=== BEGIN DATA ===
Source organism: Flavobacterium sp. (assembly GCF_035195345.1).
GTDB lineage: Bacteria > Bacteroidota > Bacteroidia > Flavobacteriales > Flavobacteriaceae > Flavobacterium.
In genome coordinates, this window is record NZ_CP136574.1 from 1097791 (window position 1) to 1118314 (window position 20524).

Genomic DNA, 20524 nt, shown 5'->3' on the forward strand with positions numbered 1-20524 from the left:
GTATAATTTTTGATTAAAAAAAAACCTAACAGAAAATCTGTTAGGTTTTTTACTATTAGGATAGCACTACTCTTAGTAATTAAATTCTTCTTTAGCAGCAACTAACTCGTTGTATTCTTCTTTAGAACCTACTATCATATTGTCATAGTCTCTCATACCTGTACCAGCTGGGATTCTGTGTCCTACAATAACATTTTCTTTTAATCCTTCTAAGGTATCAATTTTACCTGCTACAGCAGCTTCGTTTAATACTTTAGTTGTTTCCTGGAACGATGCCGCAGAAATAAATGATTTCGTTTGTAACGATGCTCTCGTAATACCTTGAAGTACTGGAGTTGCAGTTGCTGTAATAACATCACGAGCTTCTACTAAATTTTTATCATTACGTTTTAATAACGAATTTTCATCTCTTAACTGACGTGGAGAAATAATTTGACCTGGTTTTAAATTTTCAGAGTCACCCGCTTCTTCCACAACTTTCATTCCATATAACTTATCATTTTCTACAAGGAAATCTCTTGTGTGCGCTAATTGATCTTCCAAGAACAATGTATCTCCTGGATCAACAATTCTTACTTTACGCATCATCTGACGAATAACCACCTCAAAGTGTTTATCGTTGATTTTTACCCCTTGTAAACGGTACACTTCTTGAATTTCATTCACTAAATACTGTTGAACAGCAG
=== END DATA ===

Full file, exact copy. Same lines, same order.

Source organism: Flavobacterium sp. (assembly GCF_035195345.1).
GTDB lineage: Bacteria > Bacteroidota > Bacteroidia > Flavobacteriales > Flavobacteriaceae > Flavobacterium.
In genome coordinates, this window is record NZ_CP136574.1 from 1097791 (window position 1) to 1118314 (window position 20524).

Genomic DNA, 20524 nt, shown 5'->3' on the forward strand with positions numbered 1-20524 from the left:
GTATAATTTTTGATTAAAAAAAAACCTAACAGAAAATCTGTTAGGTTTTTTACTATTAGGATAGCACTACTCTTAGTAATTAAATTCTTCTTTAGCAGCAACTAACTCGTTGTATTCTTCTTTAGAACCTACTATCATATTGTCATAGTCTCTCATACCTGTACCAGCTGGGATTCTGTGTCCTACAATAACATTTTCTTTTAATCCTTCTAAGGTATCAATTTTACCTGCTACAGCAGCTTCGTTTAATACTTTAGTTGTTTCCTGGAACGATGCCGCAGAAATAAATGATTTCGTTTGTAACGATGCTCTCGTAATACCTTGAAGTACTGGAGTTGCAGTTGCTGTAATAACATCACGAGCTTCTACTAAATTTTTATCATTACGTTTTAATAACGAATTTTCATCTCTTAACTGACGTGGAGAAATAATTTGACCTGGTTTTAAATTTTCAGAGTCACCCGCTTCTTCCACAACTTTCATTCCATATAACTTATCATTTTCTACAAGGAAATCTCTTGTGTGCGCTAATTGATCTTCCAAGAACAATGTATCTCCTGGATCAACAATTCTTACTTTACGCATCATCTGACGAATAACCACCTCAAAGTGTTTATCGTTGATTTTTACCCCTTGTAAACGGTACACTTCTTGAATTTCATTCACTAAATACTGTTGAACAGCAG